Cautious optimism greets government’s encryption-interception plans

No longer threatening to crack encryption, government introduces powers to compel assistance in other ways

The industry has responded with cautious optimism in the wake of the federal government’s long-awaited publication of its plan to enable law-enforcement agencies to intercept the encrypted communications of the people they are investigating.

A newly-released exposure draft of the Telecommunications and Other Legislation Amendment (Assistance and Access) Bill 2018 – also called the ‘Encryption Bill’ – confirmed that the government would not, as some had feared, require software developers to build their products with back-door access to render built-in encryption useless.

Rather, the legislation is designed to force such developers to build mechanisms to allow access to communications either before they are encrypted, or after.

The approach is “comforting” compared to a policy built around brute-forcing encrypted communications, McAfee APAC chief technology officer Ian Yip said in a statement.

“While it does provide the government with easier access to what could be thought of as personal data and thus have some privacy implications, the fact that there will be no vulnerabilities or backdoors required to be built into encryption frameworks is comforting, thus addressing much of the initial concerns raised.”

“The key is to ensure the right checks and balances are put in place, that the right legal procedures are followed, that the justification for access holds up to scrutiny, and that the privacy implications are always factored in to any actions that may impinge on the right to anonymity for innocent parties.”

Minister for law enforcement and cyber security Angus Taylor recently told an audience at ASIAL’s Security conference that industry had so far provided ”a high level of cooperation” to overtures from the government.

An explanatory document accompanying the draft legislation noted that increasing use of encryption “is a great outcome for cyber security. However, encrypted devices and applications are eroding the ability of our law enforcement and security agencies to access the intelligible data necessary to conduct investigations and gather evidence.”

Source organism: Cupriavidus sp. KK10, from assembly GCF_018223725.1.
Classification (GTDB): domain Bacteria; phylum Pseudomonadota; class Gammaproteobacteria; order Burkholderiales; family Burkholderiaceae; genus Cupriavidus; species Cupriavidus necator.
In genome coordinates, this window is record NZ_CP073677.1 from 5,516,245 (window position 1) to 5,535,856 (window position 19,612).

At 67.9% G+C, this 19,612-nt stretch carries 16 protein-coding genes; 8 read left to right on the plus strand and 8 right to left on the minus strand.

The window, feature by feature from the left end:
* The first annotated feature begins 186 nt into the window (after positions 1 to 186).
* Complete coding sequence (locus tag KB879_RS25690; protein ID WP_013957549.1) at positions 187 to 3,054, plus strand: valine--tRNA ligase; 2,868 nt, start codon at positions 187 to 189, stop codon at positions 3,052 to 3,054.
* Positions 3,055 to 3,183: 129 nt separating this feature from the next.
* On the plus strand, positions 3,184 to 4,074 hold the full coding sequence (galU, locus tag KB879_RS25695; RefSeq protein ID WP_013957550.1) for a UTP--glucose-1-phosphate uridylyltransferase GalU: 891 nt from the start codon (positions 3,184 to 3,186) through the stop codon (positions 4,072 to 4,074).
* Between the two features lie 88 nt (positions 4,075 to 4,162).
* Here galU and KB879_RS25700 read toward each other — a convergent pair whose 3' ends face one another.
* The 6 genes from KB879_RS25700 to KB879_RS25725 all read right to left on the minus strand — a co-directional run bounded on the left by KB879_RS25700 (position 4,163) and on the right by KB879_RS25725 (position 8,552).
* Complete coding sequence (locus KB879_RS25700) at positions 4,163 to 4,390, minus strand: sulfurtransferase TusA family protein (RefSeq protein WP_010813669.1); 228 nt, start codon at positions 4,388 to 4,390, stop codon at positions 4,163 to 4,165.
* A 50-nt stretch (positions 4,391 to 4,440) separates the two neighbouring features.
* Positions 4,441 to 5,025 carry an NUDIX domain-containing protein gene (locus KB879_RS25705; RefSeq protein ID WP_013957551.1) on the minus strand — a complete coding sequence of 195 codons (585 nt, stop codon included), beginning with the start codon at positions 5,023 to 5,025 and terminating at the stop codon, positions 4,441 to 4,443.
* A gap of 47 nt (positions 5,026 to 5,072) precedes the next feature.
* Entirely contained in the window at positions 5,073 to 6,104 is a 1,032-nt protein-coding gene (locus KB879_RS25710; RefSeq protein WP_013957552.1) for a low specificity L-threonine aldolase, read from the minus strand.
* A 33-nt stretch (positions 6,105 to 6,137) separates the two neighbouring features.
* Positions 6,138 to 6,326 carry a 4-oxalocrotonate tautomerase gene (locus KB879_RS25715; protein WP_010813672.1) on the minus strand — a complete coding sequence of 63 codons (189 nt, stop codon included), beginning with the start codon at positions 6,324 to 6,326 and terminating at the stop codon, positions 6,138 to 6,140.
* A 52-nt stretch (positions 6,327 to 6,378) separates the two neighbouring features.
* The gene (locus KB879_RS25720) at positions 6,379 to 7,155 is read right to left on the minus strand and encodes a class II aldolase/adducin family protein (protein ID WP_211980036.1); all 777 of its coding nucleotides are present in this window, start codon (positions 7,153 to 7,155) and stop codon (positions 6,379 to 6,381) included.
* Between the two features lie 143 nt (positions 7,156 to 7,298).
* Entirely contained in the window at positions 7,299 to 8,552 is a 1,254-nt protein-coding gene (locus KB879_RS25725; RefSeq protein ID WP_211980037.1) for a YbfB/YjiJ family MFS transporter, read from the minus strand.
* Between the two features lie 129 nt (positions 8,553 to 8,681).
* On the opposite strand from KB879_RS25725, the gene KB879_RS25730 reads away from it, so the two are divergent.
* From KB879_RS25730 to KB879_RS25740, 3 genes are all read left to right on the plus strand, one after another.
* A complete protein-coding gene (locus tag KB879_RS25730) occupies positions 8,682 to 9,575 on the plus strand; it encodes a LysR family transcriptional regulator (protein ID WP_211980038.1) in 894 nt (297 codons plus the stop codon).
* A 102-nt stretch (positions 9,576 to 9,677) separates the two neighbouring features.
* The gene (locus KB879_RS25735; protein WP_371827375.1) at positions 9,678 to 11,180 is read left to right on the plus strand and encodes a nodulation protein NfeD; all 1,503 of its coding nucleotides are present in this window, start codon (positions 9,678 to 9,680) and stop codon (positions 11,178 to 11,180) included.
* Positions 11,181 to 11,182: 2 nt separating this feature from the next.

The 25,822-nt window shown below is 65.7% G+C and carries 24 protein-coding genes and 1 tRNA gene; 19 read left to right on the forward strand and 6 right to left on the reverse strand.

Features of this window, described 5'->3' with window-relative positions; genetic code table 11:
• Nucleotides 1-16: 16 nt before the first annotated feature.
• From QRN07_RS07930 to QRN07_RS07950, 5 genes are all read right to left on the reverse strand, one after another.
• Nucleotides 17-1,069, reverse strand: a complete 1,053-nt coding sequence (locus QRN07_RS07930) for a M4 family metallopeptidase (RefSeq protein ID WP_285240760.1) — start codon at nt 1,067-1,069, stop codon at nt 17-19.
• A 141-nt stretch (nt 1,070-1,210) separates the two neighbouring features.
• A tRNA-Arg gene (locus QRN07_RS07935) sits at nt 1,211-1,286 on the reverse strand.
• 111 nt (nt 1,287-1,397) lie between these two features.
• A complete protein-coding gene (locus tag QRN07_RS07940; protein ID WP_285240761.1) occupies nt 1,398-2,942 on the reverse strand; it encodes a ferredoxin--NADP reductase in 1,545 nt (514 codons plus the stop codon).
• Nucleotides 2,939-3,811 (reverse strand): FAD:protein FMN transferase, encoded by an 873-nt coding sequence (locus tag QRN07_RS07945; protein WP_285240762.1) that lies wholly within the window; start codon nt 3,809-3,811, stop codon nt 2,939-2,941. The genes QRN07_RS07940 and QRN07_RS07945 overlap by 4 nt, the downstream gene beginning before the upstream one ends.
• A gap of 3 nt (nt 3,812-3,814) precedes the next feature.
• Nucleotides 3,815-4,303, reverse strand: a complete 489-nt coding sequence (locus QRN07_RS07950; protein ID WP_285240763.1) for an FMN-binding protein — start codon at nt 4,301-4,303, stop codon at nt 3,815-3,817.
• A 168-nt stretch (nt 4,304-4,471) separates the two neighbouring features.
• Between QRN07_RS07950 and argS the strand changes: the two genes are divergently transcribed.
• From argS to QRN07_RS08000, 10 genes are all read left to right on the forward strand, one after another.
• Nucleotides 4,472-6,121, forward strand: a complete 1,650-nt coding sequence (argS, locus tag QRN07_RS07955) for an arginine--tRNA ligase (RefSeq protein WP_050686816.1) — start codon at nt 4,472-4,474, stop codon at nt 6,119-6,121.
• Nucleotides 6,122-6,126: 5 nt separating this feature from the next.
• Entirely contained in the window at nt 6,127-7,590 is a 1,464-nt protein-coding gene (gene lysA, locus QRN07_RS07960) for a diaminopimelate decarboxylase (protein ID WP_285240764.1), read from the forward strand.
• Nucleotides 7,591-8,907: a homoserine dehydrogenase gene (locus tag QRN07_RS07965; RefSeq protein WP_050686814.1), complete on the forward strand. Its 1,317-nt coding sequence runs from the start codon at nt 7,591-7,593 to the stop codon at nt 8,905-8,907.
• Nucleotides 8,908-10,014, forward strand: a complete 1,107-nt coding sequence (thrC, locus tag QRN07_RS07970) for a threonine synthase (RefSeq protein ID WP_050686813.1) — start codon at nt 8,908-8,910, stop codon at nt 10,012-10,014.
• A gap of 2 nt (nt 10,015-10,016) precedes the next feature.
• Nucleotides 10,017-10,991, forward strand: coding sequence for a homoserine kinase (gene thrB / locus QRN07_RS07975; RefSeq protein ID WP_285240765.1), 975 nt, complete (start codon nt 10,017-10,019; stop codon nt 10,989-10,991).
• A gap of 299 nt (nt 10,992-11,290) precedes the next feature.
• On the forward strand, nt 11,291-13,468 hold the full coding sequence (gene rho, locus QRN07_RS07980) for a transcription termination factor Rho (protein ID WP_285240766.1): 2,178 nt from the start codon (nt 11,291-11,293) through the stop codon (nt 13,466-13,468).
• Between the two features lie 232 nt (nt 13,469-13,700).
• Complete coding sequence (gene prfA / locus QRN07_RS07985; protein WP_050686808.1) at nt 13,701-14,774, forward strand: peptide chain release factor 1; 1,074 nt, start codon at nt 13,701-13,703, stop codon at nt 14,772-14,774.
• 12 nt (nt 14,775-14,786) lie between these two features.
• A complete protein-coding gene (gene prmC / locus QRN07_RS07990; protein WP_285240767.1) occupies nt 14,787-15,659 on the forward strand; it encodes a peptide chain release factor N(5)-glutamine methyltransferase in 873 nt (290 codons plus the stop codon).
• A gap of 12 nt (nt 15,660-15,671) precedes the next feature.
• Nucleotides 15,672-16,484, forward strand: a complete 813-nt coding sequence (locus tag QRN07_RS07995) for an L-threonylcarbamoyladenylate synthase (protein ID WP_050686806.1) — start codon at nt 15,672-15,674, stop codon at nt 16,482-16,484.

Fully 95 percent of ASIO’s “most dangerous counter-terrorism targets” are actively using encryption to communicate in secret, the document notes. “The purpose of the Bill is to allow agencies to seek help from providers, both domestic and offshore, in the execution of their functions.”

Just how much help can be requested, and what kind, is still up in the air. Previous criticism has flagged the failure of a similar UK law that has yet to produce a working model for law-enforcement intervention, while Facebook and Apple are on the record arguing against intervention that would compromise a right to privacy that has been vociferously supported by a broad range of tech companies including prime minister Malcolm Turnbull’s onetime favourite secure-messaging app, Wickr.

Regardless of the longtime opposition from many, the government’s proposed legislation will pursue three key reforms including a new framework for industry assistance – which empowers ‘designated communications providers’ to provide voluntary assistance, under a ‘technical assistance request’ (TAR); technical assistance they are already capable of providing, under a ‘technical assistance notice’ (TAN); or a ‘technical capability notice’ (TCN) that requires them to build a new capability to meet ASIO and interception agencies’ requirements.

The legislation indemnifies providers from civil consequences if they render assistance to government bodies, and clauses allow for enforcement action for non-compliance including civil penalties, injunctions, or enforceable undertakings.

Significantly, the legislation won’t prevent software providers from updating their software even to fix vulnerabilities that are being actively exploited by investigators. TAN or TCN notifications must be revoked “if satisfied that any ongoing requirements are no longer reasonable, proportionate, practical or technically feasible”. The scope of assistance is limited to core functions, and the Bill includes a list of the types of things that a provider may be required to do under a TAN.

Industry group the Communications Alliance is among those reviewing the legislation, and CEO John Stanton said in a statement that the group “naturally takes a strong interest in the Bill [and is] working through the details of what is a very complex piece of legislation.”

“It will take some time to get a clear picture as to what is being proposed and whether the draft legislation is practical and provides sufficient clarity to allow our industry to implement the new regime in the relevant timeframes envisaged by the law.”

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